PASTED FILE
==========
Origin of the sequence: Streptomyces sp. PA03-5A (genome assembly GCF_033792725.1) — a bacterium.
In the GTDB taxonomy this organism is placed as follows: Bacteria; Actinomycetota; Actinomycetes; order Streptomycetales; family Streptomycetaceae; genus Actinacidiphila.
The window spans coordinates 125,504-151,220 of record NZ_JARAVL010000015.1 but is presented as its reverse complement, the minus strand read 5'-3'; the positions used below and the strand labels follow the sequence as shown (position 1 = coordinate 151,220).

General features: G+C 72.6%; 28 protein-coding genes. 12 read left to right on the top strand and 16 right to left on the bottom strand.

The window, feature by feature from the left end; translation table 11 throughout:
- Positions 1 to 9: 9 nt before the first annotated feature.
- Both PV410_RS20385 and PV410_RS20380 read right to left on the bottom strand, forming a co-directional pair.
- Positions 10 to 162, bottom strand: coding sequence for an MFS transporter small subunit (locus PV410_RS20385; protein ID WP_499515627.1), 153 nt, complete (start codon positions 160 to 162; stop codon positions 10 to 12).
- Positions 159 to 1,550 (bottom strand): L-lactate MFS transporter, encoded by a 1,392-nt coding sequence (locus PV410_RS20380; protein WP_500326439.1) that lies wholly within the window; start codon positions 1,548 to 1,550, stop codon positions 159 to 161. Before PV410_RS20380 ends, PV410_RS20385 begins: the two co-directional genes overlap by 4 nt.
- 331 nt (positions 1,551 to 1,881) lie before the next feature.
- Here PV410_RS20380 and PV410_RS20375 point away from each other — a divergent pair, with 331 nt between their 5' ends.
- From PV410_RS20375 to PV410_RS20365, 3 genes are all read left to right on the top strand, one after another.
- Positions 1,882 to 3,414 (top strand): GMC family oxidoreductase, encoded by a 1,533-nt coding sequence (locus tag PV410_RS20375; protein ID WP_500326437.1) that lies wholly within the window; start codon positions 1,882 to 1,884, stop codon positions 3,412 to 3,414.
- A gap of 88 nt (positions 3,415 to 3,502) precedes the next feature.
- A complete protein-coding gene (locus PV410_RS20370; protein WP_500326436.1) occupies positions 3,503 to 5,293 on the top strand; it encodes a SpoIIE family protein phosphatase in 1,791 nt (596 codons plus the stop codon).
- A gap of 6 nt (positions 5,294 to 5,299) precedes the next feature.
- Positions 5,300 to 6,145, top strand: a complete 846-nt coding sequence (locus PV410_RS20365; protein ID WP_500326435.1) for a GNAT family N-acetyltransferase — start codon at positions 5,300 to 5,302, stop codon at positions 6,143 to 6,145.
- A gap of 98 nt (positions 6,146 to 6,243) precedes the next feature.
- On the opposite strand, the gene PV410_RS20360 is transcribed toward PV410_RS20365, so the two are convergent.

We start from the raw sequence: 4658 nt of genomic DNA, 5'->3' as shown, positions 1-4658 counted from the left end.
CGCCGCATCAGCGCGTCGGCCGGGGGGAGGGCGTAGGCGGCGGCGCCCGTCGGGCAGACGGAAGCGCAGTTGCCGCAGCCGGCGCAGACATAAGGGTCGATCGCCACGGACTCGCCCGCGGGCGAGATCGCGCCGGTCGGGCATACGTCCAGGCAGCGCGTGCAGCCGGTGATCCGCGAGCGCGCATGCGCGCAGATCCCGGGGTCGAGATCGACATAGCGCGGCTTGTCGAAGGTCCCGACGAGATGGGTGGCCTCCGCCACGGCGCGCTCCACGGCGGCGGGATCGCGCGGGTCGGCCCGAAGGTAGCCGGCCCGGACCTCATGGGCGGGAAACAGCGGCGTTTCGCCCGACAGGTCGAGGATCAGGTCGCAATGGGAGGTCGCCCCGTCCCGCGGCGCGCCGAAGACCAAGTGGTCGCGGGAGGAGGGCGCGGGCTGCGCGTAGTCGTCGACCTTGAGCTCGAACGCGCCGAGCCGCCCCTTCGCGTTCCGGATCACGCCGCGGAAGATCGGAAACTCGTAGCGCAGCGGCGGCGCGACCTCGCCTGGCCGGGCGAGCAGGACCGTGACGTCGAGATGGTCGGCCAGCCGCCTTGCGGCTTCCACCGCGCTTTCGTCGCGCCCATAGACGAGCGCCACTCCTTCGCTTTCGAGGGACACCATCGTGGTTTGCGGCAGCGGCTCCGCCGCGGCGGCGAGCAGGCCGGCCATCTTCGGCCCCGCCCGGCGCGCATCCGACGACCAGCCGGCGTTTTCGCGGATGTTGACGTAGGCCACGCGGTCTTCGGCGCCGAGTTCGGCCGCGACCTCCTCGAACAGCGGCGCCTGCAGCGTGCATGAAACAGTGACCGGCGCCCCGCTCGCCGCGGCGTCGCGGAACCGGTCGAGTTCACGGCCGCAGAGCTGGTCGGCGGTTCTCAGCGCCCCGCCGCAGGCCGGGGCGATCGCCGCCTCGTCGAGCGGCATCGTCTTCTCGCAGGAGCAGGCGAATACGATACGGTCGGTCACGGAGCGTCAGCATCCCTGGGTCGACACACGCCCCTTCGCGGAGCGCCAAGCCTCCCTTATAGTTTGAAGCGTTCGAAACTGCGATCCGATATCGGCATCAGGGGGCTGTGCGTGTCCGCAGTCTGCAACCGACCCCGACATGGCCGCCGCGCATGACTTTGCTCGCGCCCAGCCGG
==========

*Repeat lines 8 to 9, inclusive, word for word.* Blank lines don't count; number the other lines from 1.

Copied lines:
- Positions 10 to 162, bottom strand: coding sequence for an MFS transporter small subunit (locus PV410_RS20385; protein ID WP_499515627.1), 153 nt, complete (start codon positions 160 to 162; stop codon positions 10 to 12).
- Positions 159 to 1,550 (bottom strand): L-lactate MFS transporter, encoded by a 1,392-nt coding sequence (locus PV410_RS20380; protein WP_500326439.1) that lies wholly within the window; start codon positions 1,548 to 1,550, stop codon positions 159 to 161. Before PV410_RS20380 ends, PV410_RS20385 begins: the two co-directional genes overlap by 4 nt.